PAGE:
Getting in the Right (Heart) Zone
I just interviewed the local franchise owner for Orange Theory Fitness and I'm quite taken by their philosophy. It's a group interval concept led by trainer and throughout the 60 minute workout, the goal is to be in the "orange zone" for 12-20 minutes. So what does the "orange zone" exactly mean.
This is the range in which your heart rate is between 84-91% of your max heart rate. The total workout includes warm up and station changes so the intensity comes from short bursts of work within that time frame. Each client wears a heart rate monitor and their heart rate shows up on a television screen up on the wall. This is an interesting concept yet not a unique one. Every trainer or exercise regimen you read will tell you to have to get your heart rate up (and keep it up) in order to get results. Orange Theory Fitness just has a way of helping motivate you and guide through the intensity. It looks great for those out there who need the coaching and guidance, and if you are a beginner in the workout world, this would be a great place to start.
I would love to join a fitness center like this but alas, I am a poor mother of three who spends her last dime paying for sports, field trips, and frickin' Rainbow Loom rubber bands. (The guilt of buying all of that plastic knowing they're just going to end up taking up space in a landfill somewhere is eating me alive. But that's another post.) Back to the heart rate!
In the fitness industry, what seems to matter most is that our workouts can be short as long as they're intense, striving for a specific heart rate range for maximum calorie burn. I've recently been incorporating this type of workout back into my daily exercise and it was refreshing to hear that I'm on the right path.
So if you're wondering what your "max heart rate" means, it's the highest heart rate your body can handle without severe problems during the stress of exercise. There is a formula to figure out this out which is 207 - (.67 x age). This makes mine is 180, or 207 - (.67 x 41) = 180 . However, this is not the heart rate you should be exercising at. The range you should be aiming for is that 84-91% range. I take 180 x .84 to get the low end of my range and 180 x .91 to get the high. Therefore, my personal "orange" workout zone I shoot for should be 151-163 bpm.
I have a heart rate monitor ( from Target-New Balance for $60) which I love and can't workout without it. Just like how you think you are eating well until you track it in a food log, you may think you are workout out hard but that heart rate monitor tells the truth. It's like having a personal trainer pushing me to work harder. I set the range I want to stay within and it will beep when I go above and below the line that way I don't have to keep looking at my watch to check my numbers. AND when I hit switch screens, it also shows me how many minutes I have been in "the zone".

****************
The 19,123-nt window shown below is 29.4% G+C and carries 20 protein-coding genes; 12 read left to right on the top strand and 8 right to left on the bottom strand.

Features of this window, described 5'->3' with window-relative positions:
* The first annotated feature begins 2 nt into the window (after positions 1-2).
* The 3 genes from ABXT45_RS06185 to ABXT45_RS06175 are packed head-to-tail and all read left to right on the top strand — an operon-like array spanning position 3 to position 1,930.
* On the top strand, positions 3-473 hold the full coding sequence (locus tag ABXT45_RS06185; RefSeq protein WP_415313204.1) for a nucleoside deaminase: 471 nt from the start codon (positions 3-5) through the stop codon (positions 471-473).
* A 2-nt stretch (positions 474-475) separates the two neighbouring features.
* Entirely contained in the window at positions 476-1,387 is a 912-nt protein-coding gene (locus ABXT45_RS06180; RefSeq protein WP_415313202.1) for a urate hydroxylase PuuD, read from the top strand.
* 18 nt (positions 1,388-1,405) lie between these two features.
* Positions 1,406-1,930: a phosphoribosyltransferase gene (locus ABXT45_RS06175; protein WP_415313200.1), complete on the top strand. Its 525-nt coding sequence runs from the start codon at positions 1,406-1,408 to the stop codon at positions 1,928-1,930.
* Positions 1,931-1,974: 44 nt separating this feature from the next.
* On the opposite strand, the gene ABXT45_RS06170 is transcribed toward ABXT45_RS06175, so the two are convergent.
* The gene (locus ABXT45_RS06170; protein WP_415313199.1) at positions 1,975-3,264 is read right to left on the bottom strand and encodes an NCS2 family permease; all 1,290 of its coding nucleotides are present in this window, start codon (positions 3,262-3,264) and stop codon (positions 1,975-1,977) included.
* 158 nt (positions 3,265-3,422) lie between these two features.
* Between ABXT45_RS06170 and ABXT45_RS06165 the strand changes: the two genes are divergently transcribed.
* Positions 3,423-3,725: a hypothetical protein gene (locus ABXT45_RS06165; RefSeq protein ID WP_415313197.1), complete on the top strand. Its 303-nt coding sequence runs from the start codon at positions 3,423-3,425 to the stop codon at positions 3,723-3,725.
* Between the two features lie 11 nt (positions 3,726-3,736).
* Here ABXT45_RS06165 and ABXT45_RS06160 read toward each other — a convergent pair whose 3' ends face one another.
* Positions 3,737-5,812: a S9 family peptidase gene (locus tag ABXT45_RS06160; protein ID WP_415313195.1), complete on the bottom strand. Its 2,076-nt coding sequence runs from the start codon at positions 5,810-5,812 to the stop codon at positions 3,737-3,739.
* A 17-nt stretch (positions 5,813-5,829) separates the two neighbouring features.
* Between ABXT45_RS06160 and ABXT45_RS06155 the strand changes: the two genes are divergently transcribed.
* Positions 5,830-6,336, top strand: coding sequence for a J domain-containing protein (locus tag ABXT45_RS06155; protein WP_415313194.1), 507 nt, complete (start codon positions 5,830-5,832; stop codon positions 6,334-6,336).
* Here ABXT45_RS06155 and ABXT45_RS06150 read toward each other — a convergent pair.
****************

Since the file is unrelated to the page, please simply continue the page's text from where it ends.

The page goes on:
And whether you choose to workout for an hour or 20 minutes, being in the "orange zone" for at least 12-20 minutes is great way to gain some significant strides in your physical endurance and overall fitness. I would recommend those of you who are just starting out and would consider yourself a beginner to try to hit the orange zone for a minute at a time, letting your heart rate lower down to "talkable" levels in between. This is exactly what I was referring to in my HIIT and Run post a few posts back. Do what you have to do get your 12-20 minutes in. Do it in 20 second chunks or two minute chunks, it's all up to you.
But a huge point I want to make here is about the myth that you should work out at a lower heart rate in order to burn fat. Well, technically this is true because a lower intensity workout uses less quick energy (carbs) and uses fat as fuel. But, overall, you don't burn as many calories with this type of workout, unless you want to workout a lot longer. A more intense workout will burn more calories during as well as post-workout which in the formula of how to lose weight, you need to burn more calories than your body consumes or uses to function in a day to shed pounds.
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